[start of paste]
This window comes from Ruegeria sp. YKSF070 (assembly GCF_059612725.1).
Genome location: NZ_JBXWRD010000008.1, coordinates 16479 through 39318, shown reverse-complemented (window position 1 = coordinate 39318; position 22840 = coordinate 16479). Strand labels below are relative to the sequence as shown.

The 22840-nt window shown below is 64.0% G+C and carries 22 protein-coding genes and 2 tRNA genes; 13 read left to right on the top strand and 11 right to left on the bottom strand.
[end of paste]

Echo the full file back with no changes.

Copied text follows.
This window comes from Ruegeria sp. YKSF070 (assembly GCF_059612725.1).
Genome location: NZ_JBXWRD010000008.1, coordinates 16479 through 39318, shown reverse-complemented (window position 1 = coordinate 39318; position 22840 = coordinate 16479). Strand labels below are relative to the sequence as shown.

The 22840-nt window shown below is 64.0% G+C and carries 22 protein-coding genes and 2 tRNA genes; 13 read left to right on the top strand and 11 right to left on the bottom strand.